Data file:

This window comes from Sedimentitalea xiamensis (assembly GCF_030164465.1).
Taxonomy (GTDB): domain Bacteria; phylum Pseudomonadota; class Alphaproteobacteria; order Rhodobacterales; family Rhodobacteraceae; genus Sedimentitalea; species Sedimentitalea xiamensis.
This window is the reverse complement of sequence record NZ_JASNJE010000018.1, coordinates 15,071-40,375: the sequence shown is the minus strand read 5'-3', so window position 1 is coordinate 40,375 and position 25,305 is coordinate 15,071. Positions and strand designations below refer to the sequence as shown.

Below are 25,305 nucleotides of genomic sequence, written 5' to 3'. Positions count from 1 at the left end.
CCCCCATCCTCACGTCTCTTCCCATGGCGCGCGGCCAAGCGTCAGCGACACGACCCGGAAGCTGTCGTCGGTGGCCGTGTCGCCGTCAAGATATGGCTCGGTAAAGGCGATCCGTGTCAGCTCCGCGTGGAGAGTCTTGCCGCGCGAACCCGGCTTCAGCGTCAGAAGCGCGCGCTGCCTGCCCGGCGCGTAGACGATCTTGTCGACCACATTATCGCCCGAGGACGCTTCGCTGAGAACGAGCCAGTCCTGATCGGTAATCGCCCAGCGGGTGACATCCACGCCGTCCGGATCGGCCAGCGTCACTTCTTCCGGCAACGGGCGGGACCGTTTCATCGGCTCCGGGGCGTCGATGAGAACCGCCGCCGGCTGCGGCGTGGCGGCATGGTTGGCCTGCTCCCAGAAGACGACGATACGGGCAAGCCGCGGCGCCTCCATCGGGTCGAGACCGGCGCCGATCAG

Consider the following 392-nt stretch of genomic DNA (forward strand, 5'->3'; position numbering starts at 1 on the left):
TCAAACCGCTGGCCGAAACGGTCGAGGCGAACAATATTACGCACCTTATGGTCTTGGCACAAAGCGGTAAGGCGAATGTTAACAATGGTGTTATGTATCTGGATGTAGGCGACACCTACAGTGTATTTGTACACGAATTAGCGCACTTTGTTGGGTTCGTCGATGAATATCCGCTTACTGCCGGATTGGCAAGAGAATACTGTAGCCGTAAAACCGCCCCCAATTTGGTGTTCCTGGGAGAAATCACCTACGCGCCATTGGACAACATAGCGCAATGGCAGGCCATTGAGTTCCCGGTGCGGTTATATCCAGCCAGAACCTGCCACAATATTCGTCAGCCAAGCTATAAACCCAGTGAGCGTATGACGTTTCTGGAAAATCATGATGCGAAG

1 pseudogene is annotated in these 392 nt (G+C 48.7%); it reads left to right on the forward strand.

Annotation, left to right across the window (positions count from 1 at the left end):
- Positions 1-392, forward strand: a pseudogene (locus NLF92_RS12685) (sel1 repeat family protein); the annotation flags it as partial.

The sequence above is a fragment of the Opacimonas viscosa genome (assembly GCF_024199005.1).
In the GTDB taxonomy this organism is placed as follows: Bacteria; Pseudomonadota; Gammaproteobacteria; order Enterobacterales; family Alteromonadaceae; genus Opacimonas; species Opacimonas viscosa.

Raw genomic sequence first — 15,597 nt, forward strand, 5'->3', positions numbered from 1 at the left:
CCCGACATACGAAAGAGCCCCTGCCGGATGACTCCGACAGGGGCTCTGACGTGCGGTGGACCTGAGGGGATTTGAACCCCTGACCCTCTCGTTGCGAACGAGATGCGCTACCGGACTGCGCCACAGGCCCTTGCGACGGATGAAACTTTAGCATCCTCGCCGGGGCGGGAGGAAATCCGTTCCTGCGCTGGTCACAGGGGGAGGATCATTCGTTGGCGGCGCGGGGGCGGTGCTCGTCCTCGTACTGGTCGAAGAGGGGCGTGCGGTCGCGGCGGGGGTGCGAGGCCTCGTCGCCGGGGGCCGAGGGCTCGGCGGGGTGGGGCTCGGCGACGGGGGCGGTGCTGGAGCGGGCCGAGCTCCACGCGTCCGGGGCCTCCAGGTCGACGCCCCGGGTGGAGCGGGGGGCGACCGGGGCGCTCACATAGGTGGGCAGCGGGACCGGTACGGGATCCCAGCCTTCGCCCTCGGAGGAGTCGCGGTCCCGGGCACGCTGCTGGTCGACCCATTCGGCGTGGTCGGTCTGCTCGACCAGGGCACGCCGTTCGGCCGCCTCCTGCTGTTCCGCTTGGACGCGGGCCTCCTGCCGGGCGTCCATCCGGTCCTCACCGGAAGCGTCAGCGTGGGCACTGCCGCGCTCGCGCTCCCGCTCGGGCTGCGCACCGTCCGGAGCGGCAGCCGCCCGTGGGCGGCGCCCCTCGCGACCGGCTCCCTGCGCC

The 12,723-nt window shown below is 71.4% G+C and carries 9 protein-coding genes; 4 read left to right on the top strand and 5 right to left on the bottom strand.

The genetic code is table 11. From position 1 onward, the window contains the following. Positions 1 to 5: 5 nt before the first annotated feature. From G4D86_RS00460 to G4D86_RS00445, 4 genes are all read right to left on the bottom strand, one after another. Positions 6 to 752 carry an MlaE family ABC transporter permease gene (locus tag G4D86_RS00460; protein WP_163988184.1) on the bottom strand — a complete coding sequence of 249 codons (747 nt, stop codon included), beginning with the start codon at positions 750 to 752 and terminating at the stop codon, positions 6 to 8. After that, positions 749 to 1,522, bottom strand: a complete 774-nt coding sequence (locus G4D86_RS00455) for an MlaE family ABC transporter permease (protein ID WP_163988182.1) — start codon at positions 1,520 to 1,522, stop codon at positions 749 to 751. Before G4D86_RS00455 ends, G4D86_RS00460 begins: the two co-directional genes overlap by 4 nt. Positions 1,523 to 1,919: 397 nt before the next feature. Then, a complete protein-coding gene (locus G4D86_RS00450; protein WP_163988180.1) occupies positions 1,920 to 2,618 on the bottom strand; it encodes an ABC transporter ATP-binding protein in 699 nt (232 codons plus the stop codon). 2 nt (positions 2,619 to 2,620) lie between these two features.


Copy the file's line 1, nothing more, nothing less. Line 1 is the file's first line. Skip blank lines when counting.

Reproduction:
This window comes from Sedimentitalea xiamensis (assembly GCF_030164465.1).